AARP launches training for CUs to prevent elder financial abuse
AARP has launched an online training platform to help bank and credit union workers detect and prevent financial exploitation of older Americans.
The Washington D.C.-based interest group said on Wednesday that the platform, called BankSafe, will be offered free of charge to financial institutions. The Credit Union National Association and Independent Community Bankers of America have partnered with AARP to distribute the platform and to encourage their members to participate.
The platform has already been tested in a pilot program that involved more than 2,000 employees from banks, credit unions, trade associations, adult protective service agencies, law enforcement agencies and the legal field.
AARP said during a webinar coinciding with the launch of BankSafe that each year financial institutions in the U.S. lose more than $1 billion in deposits through the exploitation of people at least 50 years old. The group noted that this group controls more than two-thirds of U.S. retail deposits.
AARP defines financial exploitation as including acts of consumer fraud, scams and theft, among others, and is the fastest growing form of older adult abuse. AARP noted that one in five people above the age of 50 are victims of financial exploitation, costing them about $3 billion annually.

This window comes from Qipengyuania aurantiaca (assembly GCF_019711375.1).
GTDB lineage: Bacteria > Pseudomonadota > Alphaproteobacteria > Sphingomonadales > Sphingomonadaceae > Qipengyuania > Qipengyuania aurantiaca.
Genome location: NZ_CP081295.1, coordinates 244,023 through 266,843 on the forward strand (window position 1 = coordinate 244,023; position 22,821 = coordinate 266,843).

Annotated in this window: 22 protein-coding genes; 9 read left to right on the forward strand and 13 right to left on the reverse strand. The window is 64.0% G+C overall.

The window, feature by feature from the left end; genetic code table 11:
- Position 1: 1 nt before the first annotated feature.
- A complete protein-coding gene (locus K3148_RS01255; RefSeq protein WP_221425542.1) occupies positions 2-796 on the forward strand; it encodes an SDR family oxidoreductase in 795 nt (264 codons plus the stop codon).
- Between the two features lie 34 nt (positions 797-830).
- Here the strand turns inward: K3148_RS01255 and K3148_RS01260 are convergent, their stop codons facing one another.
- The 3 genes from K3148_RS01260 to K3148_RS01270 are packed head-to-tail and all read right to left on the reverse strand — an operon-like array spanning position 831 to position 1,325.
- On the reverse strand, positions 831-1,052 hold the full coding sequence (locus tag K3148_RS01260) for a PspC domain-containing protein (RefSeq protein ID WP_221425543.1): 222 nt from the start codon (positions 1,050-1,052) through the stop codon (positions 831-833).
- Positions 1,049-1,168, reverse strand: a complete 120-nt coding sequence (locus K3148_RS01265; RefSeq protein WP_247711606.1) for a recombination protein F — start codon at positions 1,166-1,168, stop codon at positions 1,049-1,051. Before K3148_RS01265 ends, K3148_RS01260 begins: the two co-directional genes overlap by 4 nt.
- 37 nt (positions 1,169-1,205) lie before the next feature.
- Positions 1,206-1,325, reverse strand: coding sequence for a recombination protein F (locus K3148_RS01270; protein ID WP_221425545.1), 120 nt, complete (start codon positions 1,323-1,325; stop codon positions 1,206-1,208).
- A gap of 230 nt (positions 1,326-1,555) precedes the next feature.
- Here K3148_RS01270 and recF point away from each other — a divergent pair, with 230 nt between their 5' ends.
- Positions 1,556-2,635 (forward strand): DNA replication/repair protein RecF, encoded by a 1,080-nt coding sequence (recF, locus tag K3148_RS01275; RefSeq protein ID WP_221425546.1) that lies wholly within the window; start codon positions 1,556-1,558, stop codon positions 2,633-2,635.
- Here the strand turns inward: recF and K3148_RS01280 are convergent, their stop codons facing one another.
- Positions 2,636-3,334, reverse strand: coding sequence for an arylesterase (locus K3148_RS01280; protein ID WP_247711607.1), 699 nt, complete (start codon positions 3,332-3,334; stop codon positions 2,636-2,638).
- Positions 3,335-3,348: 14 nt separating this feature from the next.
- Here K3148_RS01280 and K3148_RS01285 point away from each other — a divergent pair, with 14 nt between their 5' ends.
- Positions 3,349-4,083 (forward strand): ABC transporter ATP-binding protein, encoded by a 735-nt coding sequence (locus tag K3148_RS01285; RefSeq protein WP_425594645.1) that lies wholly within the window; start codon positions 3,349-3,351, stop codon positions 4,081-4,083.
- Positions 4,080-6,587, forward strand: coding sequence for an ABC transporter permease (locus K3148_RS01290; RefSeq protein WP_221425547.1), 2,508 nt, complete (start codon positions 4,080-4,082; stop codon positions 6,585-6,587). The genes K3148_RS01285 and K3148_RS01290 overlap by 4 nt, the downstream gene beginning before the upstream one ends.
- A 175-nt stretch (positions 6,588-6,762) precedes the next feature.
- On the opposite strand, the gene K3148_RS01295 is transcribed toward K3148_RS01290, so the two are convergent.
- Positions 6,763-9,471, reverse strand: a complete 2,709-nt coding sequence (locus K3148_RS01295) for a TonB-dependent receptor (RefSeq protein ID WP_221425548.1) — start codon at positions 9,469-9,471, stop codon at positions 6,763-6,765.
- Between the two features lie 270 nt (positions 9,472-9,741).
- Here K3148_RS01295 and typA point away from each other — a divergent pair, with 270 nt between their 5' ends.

A survey taken by AARP in 2016 revealed that 85% of people over the age of 50 want workers at their financial institutions to be well trained in order to detect and prevent exploitation.
“The BankSafe training platform is the result of true collaboration between the financial industry and AARP,” Jilenne Gunther, AARP’s BankSafe national director, said in a statement. “Together, we aim to create a nationwide network of highly trained professionals committed to helping older adults protect their life savings.”
Jim Nussle, CUNA’s president and CEO, stated that his organization is “proud to continue its leadership in the fight against financial exploitation through our relationship with AARP” and that he hopes credit unions across the country “take advantage of this fresh, powerful new tool.”